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      Development and Validation of an RP-HPLC-PDA Method for Determination of Paracetamol, Caffeine and Tramadol Hydrochloride in Pharmaceutical Formulations

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          Abstract

          Paracetamol (acetaminophen) (PAR), caffeine (CAF) and tramadol hydrochloride (TRA) are important drugs widely used for many clinical purposes. Determination of their contents is of the paramount interest. In this respect, a quick, simple and sensitive isocratic RP-HPLC method with photodiode array detection was developed for the determination of paracetamol, caffeine and tramadol in pharmaceutical formulations. An improved sensitive procedure was also evolved for tramadol using a fluorescence detector system. A C 18 column and a mobile phase constituted by methanol/phosphate were used. LODs were found to be 0.2 μg/mL, 0.1 μg/mL and 0.3 μg/mL for paracetamol, caffeine and tramadol hydrochloride, respectively, using photodiode-array detection. Alternatively, LOD for tramadol decreased to 0.1 μg/mL with the fluorescence detector. Other notable analytical figures of merit include the linear concentration ranges, 0.8–270 μg/mL, 0.4–250 μg/mL and 1.0–300 (0.2–40) μg/mL, for the same ordered analytes (including the fluorescence detector). The proposed method was successfully applied for the quantitative determination of the three drugs in tablet dosage forms.

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          Most cited references 59

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          Analytical techniques in pharmaceutical analysis: A review

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            The modern pharmacology of paracetamol: therapeutic actions, mechanism of action, metabolism, toxicity and recent pharmacological findings.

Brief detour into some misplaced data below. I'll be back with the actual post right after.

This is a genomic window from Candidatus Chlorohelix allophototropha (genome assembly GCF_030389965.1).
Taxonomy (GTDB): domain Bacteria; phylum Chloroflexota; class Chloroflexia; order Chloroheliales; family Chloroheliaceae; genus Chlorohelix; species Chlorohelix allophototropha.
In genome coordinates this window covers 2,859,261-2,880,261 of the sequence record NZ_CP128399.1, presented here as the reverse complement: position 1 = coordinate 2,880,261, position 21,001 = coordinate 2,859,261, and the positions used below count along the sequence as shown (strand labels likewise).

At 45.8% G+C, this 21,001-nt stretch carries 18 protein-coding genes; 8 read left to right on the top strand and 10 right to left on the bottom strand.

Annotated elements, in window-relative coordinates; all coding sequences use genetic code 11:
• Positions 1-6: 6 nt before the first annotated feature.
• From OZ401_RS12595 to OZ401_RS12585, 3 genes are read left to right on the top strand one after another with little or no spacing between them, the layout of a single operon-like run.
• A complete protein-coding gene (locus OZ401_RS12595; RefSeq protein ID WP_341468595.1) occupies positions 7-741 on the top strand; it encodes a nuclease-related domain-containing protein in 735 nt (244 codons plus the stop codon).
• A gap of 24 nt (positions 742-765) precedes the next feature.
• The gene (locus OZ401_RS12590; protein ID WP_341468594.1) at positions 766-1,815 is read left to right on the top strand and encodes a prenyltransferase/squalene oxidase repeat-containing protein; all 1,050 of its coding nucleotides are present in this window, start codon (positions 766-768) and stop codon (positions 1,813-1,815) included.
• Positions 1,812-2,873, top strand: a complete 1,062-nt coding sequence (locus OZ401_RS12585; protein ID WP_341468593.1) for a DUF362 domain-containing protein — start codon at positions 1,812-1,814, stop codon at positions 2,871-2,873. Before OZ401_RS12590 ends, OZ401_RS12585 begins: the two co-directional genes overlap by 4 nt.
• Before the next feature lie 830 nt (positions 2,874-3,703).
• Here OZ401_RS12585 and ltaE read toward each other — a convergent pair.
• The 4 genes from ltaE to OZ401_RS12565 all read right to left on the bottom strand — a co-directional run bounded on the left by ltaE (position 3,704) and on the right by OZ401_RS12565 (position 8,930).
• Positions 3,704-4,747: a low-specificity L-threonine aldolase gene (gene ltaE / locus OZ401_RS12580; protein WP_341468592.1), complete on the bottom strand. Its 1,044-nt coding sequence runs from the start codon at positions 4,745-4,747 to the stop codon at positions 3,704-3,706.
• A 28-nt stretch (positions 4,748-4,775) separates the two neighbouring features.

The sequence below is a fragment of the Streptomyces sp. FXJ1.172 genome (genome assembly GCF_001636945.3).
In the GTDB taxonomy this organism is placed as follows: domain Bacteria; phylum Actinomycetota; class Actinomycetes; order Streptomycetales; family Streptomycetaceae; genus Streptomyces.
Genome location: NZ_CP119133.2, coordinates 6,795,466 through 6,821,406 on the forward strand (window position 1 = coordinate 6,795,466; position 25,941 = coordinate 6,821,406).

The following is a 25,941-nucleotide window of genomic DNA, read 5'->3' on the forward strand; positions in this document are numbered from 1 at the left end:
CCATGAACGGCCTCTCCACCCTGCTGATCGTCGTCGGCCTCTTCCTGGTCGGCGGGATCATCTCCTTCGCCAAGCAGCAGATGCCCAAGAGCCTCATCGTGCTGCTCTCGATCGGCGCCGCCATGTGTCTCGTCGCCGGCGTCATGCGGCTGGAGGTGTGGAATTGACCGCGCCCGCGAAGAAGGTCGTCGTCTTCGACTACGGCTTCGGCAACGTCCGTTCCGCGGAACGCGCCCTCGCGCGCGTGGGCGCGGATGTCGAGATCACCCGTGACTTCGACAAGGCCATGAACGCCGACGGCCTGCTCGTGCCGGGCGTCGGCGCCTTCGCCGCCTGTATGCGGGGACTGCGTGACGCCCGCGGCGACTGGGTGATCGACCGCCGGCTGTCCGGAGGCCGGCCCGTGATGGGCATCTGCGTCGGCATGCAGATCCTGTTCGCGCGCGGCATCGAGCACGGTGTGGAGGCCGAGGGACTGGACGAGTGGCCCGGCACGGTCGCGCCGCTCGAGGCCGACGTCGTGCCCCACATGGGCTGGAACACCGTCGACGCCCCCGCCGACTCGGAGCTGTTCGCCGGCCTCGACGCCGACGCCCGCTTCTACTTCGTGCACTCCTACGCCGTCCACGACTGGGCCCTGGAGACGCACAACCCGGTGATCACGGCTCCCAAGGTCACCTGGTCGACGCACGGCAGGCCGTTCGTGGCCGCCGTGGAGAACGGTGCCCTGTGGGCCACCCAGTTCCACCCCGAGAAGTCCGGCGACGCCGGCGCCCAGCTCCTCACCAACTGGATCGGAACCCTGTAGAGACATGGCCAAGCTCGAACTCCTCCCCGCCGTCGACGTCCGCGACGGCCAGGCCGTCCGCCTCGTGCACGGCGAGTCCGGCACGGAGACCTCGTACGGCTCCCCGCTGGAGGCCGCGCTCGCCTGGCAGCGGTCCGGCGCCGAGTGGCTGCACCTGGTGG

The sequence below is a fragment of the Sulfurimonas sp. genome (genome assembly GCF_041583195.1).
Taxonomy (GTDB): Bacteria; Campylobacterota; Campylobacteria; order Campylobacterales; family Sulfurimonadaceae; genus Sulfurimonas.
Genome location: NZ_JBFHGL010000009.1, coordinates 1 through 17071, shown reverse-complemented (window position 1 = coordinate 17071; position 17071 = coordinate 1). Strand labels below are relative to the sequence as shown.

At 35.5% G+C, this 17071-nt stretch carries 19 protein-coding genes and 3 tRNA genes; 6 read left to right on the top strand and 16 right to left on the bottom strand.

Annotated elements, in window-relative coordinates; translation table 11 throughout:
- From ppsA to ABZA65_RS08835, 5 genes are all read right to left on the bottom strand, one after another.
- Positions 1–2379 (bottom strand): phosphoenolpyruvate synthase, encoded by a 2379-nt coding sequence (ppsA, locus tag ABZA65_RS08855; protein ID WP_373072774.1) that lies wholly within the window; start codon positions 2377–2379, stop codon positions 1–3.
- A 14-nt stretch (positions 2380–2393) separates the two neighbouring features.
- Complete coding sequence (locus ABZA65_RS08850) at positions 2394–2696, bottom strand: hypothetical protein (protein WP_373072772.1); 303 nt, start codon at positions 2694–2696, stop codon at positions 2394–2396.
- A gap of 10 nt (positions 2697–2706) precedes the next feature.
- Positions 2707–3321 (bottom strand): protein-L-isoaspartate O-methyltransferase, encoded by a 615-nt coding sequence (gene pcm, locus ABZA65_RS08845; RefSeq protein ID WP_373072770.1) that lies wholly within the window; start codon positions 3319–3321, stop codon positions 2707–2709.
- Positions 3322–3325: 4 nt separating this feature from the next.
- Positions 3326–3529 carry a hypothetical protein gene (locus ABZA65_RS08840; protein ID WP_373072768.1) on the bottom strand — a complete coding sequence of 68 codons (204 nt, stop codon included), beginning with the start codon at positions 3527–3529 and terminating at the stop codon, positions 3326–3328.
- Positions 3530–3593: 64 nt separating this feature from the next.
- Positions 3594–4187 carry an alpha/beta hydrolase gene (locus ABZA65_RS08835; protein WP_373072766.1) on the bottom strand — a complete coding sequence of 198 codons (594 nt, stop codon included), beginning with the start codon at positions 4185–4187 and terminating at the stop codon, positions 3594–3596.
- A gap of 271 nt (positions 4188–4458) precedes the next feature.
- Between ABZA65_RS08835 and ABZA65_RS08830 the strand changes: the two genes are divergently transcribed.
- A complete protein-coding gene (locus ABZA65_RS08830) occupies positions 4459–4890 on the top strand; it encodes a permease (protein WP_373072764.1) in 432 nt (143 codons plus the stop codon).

Paracetamol is used worldwide for its analgesic and antipyretic actions. It has a spectrum of action similar to that of NSAIDs and resembles particularly the COX-2 selective inhibitors. Paracetamol is, on average, a weaker analgesic than NSAIDs or COX-2 selective inhibitors but is often preferred because of its better tolerance. Despite the similarities to NSAIDs, the mode of action of paracetamol has been uncertain, but it is now generally accepted that it inhibits COX-1 and COX-2 through metabolism by the peroxidase function of these isoenzymes. This results in inhibition of phenoxyl radical formation from a critical tyrosine residue essential for the cyclooxygenase activity of COX-1 and COX-2 and prostaglandin (PG) synthesis. Paracetamol shows selectivity for inhibition of the synthesis of PGs and related factors when low levels of arachidonic acid and peroxides are available but conversely, it has little activity at substantial levels of arachidonic acid and peroxides. The result is that paracetamol does not suppress the severe inflammation of rheumatoid arthritis and acute gout but does inhibit the lesser inflammation resulting from extraction of teeth and is also active in a variety of inflammatory tests in experimental animals. Paracetamol often appears to have COX-2 selectivity. The apparent COX-2 selectivity of action of paracetamol is shown by its poor anti-platelet activity and good gastrointestinal tolerance. Unlike both non-selective NSAIDs and selective COX-2 inhibitors, paracetamol inhibits other peroxidase enzymes including myeloperoxidase. Inhibition of myeloperoxidase involves paracetamol oxidation and concomitant decreased formation of halogenating oxidants (e.g. hypochlorous acid, hypobromous acid) that may be associated with multiple inflammatory pathologies including atherosclerosis and rheumatic diseases. Paracetamol may, therefore, slow the development of these diseases. Paracetamol, NSAIDs and selective COX-2 inhibitors all have central and peripheral effects. As is the case with the NSAIDs, including the selective COX-2 inhibitors, the analgesic effects of paracetamol are reduced by inhibitors of many endogenous neurotransmitter systems including serotonergic, opioid and cannabinoid systems. There is considerable debate about the hepatotoxicity of therapeutic doses of paracetamol. Much of the toxicity may result from overuse of combinations of paracetamol with opioids which are widely used, particularly in USA.